John Gulius Interview: Nature’s Business Partner

It has all the makings of a compelling television screenplay: A man in the corporate crowd one day decides to step off the career ladder, pull up stakes in Los Angeles and move across the country to Greenville, South Carolina, where he spends his days cultivating plants and designing landscapes. As his reputation grows, he starts his own business, and succeeds by defying the laws of cutthroat competition that governed his earlier professional roles.

For entrepreneur John Gulius, the experience was real — and liberating. His bold move from sales management responsibilities at William O’Neil + Company Inc. is an incredible success story, and an inspiration for everyone who has dreamt of starting a business and taking control of their own destiny.

Recently John joined us for an intriguing conversation about his entrepreneurial journey, including its many unexpected rewards.

Q: You made a dramatic career change, from corporate employee in Los Angeles to owner of an independent landscaping business in South Carolina. How did you go about making that decision?

John Gulius: I’ve always loved this quote from Mark Twain: “The two most important days in your life are the day you are born and the day you find out why.” Yes, I had a very successful career in Los Angeles working for a top investment firm. I was on an upward career path, but there’s also another name for that: the treadmill. Those days were invaluable, a time to look under the hood at what makes a large company successful and what goes into keeping it running.

I learned so much about sales management, and I enjoyed many aspects of the job; but I always thought back to my high school and college days, where I worked as a part-time landscaper during vacations and breaks. This is what I was meant to do — to work outdoors, in concert with nature; to cultivate, create, design and transform lawns, gardens, fields and landscapes into panoramas of beauty. When you’re stuck in Los Angeles traffic, commuting to the office and home every workday, that life has an added appeal. In the end, it wasn’t a difficult decision at all. And I’ve never looked back. 

Q: The treadmill is a good analogy for what many people, who are entrepreneurs at heart, feel when they are stuck in salaried positions. Would you say you feel liberated?

John Gulius: I remember an old saying — I might have seen it years ago on a coffee cup. It was, “The rat race is over. The rats won.” I would add: The rats think they won. In reality, reclaiming your freedom and independence is a much greater reward than any monetary compensation could be. Those are the obvious rewards of being an entrepreneur, but there are many side benefits as well.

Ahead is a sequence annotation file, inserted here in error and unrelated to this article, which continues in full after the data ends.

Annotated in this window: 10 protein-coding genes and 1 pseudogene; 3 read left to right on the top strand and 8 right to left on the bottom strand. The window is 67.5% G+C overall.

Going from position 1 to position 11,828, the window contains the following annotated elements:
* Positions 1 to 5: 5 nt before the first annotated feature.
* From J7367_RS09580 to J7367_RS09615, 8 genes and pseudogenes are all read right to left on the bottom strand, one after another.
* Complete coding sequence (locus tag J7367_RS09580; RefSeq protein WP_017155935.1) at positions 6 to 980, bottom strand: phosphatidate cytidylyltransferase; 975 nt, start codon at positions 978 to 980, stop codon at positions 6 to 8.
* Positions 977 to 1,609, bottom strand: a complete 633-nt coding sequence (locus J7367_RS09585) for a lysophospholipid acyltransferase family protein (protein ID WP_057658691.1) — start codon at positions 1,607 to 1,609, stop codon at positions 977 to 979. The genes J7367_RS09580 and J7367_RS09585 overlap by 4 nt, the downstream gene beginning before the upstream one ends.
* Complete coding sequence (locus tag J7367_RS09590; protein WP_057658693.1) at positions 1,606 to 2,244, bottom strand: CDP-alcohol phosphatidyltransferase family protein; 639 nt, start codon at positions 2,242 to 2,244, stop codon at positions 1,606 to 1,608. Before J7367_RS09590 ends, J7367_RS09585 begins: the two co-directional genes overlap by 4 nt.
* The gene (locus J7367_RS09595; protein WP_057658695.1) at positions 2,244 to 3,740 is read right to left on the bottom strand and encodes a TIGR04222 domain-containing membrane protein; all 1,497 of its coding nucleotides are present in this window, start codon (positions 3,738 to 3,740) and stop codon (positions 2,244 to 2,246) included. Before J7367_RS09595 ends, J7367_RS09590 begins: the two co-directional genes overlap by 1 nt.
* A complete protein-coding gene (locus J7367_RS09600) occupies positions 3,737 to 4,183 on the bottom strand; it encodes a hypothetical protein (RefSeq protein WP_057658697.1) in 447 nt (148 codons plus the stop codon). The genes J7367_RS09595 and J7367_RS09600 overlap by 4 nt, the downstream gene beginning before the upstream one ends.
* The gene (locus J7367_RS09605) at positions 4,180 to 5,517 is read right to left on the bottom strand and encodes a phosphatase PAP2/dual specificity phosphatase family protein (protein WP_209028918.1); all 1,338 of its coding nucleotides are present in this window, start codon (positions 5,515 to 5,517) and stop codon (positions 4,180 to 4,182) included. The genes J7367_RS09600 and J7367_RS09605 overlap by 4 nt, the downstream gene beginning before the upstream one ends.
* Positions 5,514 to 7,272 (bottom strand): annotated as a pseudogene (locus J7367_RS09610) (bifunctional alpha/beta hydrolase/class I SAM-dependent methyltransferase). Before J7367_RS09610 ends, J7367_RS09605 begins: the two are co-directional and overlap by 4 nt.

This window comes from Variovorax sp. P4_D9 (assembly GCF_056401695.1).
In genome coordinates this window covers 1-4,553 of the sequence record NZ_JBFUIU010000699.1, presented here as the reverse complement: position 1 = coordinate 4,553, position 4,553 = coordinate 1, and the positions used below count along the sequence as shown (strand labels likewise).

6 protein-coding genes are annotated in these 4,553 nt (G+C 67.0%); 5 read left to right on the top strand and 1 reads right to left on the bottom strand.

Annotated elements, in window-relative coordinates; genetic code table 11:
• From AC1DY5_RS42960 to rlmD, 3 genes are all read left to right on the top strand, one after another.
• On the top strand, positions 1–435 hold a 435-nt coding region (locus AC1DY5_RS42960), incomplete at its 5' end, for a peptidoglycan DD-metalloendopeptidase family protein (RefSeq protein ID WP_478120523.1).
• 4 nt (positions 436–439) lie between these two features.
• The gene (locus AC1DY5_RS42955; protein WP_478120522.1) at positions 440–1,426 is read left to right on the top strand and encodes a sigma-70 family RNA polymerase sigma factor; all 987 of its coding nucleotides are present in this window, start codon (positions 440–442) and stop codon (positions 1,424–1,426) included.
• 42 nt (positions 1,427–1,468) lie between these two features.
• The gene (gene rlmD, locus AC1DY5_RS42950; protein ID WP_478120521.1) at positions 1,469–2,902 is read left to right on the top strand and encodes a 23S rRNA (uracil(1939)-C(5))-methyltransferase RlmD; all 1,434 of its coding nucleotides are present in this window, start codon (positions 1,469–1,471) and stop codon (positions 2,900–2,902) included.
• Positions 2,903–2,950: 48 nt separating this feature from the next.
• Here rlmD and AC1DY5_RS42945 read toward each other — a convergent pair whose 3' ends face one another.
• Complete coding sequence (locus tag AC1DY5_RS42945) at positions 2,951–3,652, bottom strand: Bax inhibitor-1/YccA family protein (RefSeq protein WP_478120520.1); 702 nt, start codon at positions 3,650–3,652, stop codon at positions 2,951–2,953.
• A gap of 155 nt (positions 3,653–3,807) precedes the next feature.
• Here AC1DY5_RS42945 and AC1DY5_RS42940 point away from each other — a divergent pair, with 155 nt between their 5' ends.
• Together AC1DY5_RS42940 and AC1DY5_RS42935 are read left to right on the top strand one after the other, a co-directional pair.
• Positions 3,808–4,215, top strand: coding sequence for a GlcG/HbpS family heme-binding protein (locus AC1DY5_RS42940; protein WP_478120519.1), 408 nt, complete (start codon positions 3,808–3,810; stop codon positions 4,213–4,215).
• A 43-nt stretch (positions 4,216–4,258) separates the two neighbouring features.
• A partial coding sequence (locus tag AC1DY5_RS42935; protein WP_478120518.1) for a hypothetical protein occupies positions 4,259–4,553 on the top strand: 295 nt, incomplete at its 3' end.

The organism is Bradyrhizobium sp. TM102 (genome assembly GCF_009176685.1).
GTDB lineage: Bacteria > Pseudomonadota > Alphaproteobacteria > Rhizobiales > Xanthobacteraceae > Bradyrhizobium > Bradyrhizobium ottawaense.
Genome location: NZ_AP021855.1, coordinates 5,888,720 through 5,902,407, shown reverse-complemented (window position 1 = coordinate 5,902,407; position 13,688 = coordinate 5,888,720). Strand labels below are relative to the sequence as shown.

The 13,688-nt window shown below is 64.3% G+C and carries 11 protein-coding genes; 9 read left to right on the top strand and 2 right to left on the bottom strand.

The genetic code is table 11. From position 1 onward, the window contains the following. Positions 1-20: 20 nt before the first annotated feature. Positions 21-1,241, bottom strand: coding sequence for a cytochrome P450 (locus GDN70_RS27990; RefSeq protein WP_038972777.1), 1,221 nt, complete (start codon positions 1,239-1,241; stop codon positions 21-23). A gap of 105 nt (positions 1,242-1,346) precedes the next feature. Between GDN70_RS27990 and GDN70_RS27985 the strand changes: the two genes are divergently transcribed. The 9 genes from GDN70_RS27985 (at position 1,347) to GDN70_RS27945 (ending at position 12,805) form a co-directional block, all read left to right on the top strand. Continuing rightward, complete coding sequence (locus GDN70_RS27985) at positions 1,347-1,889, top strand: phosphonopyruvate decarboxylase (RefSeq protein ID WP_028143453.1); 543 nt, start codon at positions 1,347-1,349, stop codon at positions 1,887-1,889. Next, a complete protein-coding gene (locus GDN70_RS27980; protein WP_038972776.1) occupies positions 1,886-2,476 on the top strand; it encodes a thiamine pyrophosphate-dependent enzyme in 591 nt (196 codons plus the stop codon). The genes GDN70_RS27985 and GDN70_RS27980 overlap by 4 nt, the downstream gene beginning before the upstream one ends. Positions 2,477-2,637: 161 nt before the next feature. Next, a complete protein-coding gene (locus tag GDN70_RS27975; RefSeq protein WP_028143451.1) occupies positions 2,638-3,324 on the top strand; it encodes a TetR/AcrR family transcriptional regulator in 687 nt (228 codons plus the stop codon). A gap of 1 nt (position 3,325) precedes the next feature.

For example, the fact that you are the captain of your own fate builds your confidence. It strengthens you, fortifies you, to know that you really have just two choices: sink or swim. And when you prevail, when your business thrives, you feel a type of satisfaction that you could never feel typing numbers into a spreadsheet, or sitting through a dull managerial meeting, or staring at the cork panel walls that define your corporate world.

And with landscaping, one of the great benefits is working outdoors, and developing relationships of trust with customers. Believe me, people remember who you are when you’re the guy who transformed a desolate yard into a beautiful lawn right in time for their daughter’s wedding. In the corporate world you’re often a number, an item of expense on a company’s balance sheet. As an entrepreneur you prove your value every day to customers who appreciate what you do. You build a reputation, and you strive to live up to that reputation every day. It’s an incredible incentive, and the ultimate reward.

Related: Essential Entrepreneurial Skills for Success

Q: Your approach to business has been referred to as laid-back. How do you make that work in a competitive service industry?

John Gulius: In my view, ambition and quiet contentment are not at all incompatible. The image of the cutthroat businessman is a stereotype, not a template.

I am patient both in the way I build my business and in the way I achieve results out in the field. And that tends to work out fine, given the fact that in landscaping you can’t rush your number one business partner, Mother Nature.

By working outdoors and within delicate ecosystems, you absorb nature’s pace, her seasons and cycles. You quickly learn that you cannot rush things. This perspective colors every aspect of the business. You understand that you cannot rush people either; you need to treat them with respect, communicate with them clearly and honestly, and leave them feeling good about your work and your integrity.

After all, treating others the way you would want to be treated is the Golden Rule. It’s not the bronze rule or the silver suggestion. And its incredible power lies in the fact that the more you treat others with dignity, you reward yourself. You add tranquility and satisfaction to your life, you build character and reputation. You do well by doing good. And in the end, that’s the best mission statement any profession, job or business could ever have.